People who are unteachable are characterized by resistance to new information and to being corrected.  They are opinionated, reject feedback, and assume they are always right.  Have you ever worked or tried to complete a project with a person fitting this description?  People such as this are often called “bull-headed,” “stubborn,” or a “know-it-all.”  Too many times, the unteachable person’s heart is in the right place and they want to succeed, but because they are not teachable, they fail.  Often, they do not learn from their mistakes.

What are the enemies of teachability?

  • Pride.  Prideful people think they know best, and they do not see the value in seeking input from others.  Pride prevents us from taking advantage of learning opportunities.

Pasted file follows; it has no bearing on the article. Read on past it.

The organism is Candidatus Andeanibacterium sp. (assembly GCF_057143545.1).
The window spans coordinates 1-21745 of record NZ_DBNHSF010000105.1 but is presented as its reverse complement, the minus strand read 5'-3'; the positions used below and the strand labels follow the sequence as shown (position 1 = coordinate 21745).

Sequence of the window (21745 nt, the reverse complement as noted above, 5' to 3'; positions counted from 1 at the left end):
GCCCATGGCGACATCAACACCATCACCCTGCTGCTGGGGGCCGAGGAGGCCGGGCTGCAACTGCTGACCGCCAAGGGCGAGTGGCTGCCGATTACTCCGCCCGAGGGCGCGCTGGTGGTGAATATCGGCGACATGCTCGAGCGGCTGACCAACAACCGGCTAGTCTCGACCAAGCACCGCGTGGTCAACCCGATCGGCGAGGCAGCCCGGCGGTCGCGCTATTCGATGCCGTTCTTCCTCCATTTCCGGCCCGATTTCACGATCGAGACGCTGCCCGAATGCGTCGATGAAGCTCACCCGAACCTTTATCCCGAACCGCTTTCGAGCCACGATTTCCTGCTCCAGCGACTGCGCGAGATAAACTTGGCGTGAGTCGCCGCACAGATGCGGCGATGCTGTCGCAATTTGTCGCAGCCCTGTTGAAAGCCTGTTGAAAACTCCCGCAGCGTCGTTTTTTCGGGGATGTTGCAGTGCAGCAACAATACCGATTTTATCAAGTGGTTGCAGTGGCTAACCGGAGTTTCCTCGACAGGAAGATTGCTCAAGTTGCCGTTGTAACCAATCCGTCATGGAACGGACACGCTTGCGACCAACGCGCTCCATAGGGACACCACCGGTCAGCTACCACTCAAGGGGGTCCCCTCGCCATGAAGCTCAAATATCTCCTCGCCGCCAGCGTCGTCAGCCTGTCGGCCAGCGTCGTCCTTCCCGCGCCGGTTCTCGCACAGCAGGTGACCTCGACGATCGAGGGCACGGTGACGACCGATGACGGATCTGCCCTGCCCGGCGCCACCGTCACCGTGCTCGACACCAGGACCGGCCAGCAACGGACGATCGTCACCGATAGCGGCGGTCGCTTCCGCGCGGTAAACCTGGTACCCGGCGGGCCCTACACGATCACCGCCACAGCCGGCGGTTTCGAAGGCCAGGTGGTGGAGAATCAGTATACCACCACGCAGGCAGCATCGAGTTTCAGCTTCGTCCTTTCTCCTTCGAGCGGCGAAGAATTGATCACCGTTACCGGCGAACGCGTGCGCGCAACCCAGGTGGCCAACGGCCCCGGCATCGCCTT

• Self-centeredness.  Self-centeredness can make us resistant to necessary change because we want to do things our own way.  If we believe that our opinions or motives are more important than the opinions or motives of others, we will not be teachable.
  • Busyness.  Believing that we are too busy to consider other ideas and solutions prevents us from gaining wisdom and knowledge that lead to better decision making.

As leaders, we must always remain teachable, modeling this principle for our teams and those we count on to thrive and achieve their personal and professional best.  We should encourage those we lead to grow through experience, learn from their mistakes, and allow feedback.  Our minds have the amazing ability to continue to expand our understanding; it is up to each of us to unlock that potential.

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